As a solo business owner, hitting an income ceiling can be frustrating and make you think you need to start an agency or sell a course.

Pricing is a factor in breaking that ceiling, but the real game-changer is your strategy. This means not just how you sell to clients (which helps you charge more and look like the expert you are) but also your overall business game plan.

Systems: Ditching Busywork

As a one-person team, you’ve got to find ways to make the most of your time and ditch the busy work.

Simple systems (that you’ll actually use) for your marketing, sales, and service are a game-changer. The trick is to avoid overcomplicating things—just stick to the must-have steps, tools, and templates that keep you rolling smoothly.

Seasons: Planning Practically

One of the big perks of starting your own business is flexibility, but it’s easy to get caught up in nonstop hustling when you’re solo. Embrace your life and business’s natural cycles instead of sticking to arbitrary calendar dates. By planning practically, you’ll create a planning process that actually works for you, giving you the freedom and balance you were aiming for from the start.

Support: Gathering Your Squad

Being a solo business owner doesn’t mean you’re on your own. You’re there for your clients, but you need backup too.

Support can come from professionals who help with your business (or life), coaching or consulting, and a community of people who really get what you’re going through. Having the right support at the right time can make a critical difference in your business journey.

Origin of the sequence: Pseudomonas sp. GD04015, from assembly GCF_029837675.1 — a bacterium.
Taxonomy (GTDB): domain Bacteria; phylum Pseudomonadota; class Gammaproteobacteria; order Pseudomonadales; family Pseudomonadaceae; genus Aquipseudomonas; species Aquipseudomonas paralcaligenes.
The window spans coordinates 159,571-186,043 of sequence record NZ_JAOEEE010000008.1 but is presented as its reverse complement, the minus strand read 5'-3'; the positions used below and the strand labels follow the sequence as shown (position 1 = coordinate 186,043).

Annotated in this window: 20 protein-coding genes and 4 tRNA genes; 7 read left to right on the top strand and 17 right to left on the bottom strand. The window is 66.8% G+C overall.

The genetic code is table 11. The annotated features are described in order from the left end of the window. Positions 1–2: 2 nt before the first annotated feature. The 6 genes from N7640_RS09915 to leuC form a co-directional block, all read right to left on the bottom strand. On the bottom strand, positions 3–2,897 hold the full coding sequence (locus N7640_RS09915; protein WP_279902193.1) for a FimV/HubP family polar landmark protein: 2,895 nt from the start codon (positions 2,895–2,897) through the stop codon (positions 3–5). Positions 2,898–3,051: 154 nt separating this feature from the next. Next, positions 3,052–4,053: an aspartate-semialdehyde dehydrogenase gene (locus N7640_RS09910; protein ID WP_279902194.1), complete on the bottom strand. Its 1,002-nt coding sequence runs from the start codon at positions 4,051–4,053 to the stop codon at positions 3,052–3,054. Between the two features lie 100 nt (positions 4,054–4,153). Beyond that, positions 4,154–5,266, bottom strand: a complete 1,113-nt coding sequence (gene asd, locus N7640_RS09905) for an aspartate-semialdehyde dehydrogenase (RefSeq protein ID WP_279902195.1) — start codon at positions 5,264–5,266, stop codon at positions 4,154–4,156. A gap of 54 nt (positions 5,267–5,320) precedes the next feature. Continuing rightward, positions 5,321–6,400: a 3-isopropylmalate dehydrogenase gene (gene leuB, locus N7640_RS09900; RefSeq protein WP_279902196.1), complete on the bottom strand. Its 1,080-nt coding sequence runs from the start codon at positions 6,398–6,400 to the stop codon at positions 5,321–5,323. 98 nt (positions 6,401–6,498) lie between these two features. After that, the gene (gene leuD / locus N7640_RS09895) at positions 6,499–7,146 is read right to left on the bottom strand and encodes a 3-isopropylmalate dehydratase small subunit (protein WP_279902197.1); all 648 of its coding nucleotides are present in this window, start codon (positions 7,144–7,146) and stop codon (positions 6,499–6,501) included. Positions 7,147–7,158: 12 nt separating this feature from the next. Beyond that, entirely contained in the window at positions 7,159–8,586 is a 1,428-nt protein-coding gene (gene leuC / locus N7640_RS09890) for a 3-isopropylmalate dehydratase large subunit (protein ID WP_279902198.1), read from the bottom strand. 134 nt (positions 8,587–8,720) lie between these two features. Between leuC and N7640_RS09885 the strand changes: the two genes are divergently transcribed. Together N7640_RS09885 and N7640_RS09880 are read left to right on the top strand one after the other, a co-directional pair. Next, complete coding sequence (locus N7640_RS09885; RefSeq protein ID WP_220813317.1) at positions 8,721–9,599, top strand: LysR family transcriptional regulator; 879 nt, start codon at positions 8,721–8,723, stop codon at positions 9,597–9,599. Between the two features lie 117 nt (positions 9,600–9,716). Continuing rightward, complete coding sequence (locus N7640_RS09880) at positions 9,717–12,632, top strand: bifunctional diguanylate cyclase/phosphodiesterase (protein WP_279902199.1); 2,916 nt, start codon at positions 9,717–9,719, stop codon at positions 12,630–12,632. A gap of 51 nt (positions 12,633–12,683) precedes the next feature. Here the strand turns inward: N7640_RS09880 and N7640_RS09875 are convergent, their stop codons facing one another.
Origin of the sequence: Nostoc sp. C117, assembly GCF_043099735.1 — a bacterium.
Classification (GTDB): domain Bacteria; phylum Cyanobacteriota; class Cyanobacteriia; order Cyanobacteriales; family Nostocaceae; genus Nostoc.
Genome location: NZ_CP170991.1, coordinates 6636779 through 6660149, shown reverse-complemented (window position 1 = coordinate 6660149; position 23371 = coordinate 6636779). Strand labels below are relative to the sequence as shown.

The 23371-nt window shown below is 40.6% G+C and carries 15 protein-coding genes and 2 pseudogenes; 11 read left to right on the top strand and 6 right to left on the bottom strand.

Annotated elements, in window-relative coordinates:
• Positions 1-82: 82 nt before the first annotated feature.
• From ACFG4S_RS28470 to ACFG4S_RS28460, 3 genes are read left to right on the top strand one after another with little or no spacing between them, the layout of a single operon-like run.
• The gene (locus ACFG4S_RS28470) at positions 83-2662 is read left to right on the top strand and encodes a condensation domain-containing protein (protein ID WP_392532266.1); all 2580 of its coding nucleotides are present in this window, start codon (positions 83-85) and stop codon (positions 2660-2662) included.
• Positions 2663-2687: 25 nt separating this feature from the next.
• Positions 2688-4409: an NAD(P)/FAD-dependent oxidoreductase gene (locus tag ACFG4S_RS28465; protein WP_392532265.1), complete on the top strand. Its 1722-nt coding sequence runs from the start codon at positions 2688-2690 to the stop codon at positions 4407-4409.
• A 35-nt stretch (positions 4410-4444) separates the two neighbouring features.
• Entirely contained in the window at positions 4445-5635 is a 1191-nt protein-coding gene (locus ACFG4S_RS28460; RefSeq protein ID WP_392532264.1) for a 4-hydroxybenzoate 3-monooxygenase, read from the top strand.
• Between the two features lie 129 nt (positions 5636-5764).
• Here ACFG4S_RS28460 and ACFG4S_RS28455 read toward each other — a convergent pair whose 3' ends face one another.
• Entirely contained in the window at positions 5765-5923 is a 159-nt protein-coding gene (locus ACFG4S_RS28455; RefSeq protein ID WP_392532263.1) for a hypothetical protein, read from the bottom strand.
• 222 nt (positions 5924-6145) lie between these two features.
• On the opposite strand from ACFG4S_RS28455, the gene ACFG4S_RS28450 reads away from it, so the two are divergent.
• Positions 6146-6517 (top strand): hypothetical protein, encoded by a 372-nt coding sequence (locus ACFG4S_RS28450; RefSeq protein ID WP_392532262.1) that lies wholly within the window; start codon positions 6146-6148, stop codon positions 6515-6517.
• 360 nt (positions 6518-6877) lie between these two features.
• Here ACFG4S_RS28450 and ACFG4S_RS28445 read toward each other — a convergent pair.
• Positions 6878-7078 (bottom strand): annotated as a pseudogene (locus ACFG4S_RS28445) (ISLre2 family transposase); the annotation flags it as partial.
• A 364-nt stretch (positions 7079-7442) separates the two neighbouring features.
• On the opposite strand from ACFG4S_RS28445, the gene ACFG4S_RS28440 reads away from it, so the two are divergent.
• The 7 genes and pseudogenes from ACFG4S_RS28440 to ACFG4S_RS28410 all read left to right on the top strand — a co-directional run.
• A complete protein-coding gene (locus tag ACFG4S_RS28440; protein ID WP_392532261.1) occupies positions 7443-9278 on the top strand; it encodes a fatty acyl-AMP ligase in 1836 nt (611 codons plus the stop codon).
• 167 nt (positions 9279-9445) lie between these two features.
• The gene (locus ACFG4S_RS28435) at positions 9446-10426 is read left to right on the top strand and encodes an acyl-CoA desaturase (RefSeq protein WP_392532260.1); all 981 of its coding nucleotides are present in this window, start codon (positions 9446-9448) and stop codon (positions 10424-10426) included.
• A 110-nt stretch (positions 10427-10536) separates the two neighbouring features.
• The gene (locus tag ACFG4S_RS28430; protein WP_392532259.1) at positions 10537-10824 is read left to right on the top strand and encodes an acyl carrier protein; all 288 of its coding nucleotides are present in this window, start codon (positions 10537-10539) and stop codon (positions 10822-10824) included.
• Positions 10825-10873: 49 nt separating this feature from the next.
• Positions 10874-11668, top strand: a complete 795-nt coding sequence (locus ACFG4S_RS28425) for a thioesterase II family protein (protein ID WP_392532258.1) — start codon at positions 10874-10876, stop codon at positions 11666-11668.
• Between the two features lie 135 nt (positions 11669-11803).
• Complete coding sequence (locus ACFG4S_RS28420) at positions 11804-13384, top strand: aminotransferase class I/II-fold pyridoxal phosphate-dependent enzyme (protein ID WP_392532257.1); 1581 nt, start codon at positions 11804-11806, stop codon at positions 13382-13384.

If you want support with everything I’ve talked about in this episode, you’ll want to check out the Staying Solo Squad. We’re open for new members starting right, and we start August 1st!

Join the Staying Solo Squad

When I created this group last fall, it was an experiment, but I have to tell you, this group has turned out to be more than I could have expected. I could brag about it, but I’d rather share what an actual member of the Squad said.

“I so appreciate the input of my peers inside of The Squad. It’s great to get feedback on what I’m working on, and what I’m struggling with, and to have them cheer alongside me for any wins I’ve experienced during our time together. I loved that we’re all meeting together as peers with likeminded goals who are willing to cheer each other on, support each other, and offer respectful feedback when requested”

– Erin Ollila, SEO Copywriter, Host of the Talk Copy to Me Podcast

If you’re an experienced service business owner who wants to stay solo, and wants support from me and the entire Squad this Fall, this is your invite to join us.

Remember, you’re not playing small; you’ve made a choice to run a strategically small business that works for you and your life. Bigger isn’t always better.

join the staying solo squad
Maggie Patterson Abou the Author

I’m Maggie Patterson (she/her), and services businesses are my business.

I have 20+ years of experience with client services, am a consultant for agency owners, creatives, and consultants, and vocal advocate for humane business practices rooted in empathy, respect, and trust.